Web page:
Carsharing is on the rise, but it must be more scalable to have a real impact on easing traffic congestion and cutting carbon emissions, according to cleantech investor Sunil Paul. Thatâ€™s the idea behind Spride Share,Â a San Francisco-based carsharing startup that came out of stealth in late April and is backed by Paulâ€™s early-stage venture fund Spring Ventures, which has funded cleantech startups such as Nanosolar and algal fuel company Solazyme.
Unlike other car sharing companies, Spride Share, doesnâ€™t actually own a fleet of cars. Instead, it allows individual vehicle owners to rent out their cars to Spride users. Therefore, the model automatically spreads to where the demand is, whether thatâ€™s a dense city neighborhood or a suburb, according to Paul, who is founder and CEO.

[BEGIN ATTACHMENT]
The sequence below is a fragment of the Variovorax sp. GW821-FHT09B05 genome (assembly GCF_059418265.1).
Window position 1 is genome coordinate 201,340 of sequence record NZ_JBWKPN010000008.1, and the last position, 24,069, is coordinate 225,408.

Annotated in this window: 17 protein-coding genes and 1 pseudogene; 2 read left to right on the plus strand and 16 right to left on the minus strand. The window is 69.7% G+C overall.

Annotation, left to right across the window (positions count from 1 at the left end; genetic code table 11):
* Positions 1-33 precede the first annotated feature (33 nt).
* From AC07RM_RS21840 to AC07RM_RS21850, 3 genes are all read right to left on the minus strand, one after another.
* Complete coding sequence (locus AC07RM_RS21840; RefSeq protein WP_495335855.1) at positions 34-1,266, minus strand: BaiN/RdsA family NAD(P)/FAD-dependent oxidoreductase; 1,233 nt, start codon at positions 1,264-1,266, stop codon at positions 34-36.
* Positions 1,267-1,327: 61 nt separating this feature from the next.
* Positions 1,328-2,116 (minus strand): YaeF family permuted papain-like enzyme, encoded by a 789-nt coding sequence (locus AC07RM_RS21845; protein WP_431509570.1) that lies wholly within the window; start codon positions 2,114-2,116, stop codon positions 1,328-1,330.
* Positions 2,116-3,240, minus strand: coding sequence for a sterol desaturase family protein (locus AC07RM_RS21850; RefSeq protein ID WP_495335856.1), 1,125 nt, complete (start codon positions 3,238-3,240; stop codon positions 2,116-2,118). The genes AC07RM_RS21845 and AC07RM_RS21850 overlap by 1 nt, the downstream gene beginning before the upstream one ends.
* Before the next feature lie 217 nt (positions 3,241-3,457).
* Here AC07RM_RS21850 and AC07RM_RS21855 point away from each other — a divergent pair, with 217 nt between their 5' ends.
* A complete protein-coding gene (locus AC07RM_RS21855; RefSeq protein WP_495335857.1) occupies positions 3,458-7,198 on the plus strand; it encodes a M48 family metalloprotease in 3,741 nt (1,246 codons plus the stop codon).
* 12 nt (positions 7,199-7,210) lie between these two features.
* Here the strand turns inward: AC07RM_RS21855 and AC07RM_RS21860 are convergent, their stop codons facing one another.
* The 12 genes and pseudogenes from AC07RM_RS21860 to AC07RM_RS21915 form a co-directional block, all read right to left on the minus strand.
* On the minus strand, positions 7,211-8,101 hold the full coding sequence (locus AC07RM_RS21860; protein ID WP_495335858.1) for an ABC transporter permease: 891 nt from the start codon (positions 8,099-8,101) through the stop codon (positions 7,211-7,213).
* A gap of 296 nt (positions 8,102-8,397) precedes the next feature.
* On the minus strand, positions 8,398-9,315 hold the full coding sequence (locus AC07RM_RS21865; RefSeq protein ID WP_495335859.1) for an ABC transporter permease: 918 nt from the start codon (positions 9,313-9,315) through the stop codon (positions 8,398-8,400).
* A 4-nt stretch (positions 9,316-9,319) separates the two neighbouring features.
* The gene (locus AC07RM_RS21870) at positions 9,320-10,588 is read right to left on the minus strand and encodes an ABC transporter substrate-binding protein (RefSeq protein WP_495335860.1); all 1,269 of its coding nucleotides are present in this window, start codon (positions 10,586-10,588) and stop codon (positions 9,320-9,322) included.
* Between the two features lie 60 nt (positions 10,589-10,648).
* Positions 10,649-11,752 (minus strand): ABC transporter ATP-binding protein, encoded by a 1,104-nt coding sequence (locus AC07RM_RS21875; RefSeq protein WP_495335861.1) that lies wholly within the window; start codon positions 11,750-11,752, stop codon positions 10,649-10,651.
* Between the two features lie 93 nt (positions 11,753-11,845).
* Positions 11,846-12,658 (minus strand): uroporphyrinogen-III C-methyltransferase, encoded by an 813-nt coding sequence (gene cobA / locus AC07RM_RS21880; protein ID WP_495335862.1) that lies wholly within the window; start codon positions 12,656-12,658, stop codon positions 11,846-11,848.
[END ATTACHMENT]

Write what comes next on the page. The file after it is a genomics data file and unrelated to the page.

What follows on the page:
The company would install hardware that would operate the locks and track the vehicles. The service would be free to vehicle owners, and would charge users an hourly fee to cover overhead, including insurance. Spride would share profits with car owners, which would range between $2,000 and $7,200 per year, depending on the type of car and hours that it is shared, according to the company.
In North America, membership in car sharing services increased 117 percent from 2007 to 2009, with membership expected to reach 4.4 million by 2016, according to a 2010 report from Frost & Sullivan.
Sprideâ€™s success largely hinges on California lawmakers, who are considering a new law that would allow vehicle owners to participate in a personal vehicle-sharing program without having it affect their auto insurance policies. If that law passes, which Paul says could happen by the end of the summer, the company plans to launch a pilot program in six to nine months. Î¦
Sara Stroud writes for sustainableindustries.com. Editorâ€™s note: the bill mentioned, AB 1871, has been reported out of committee.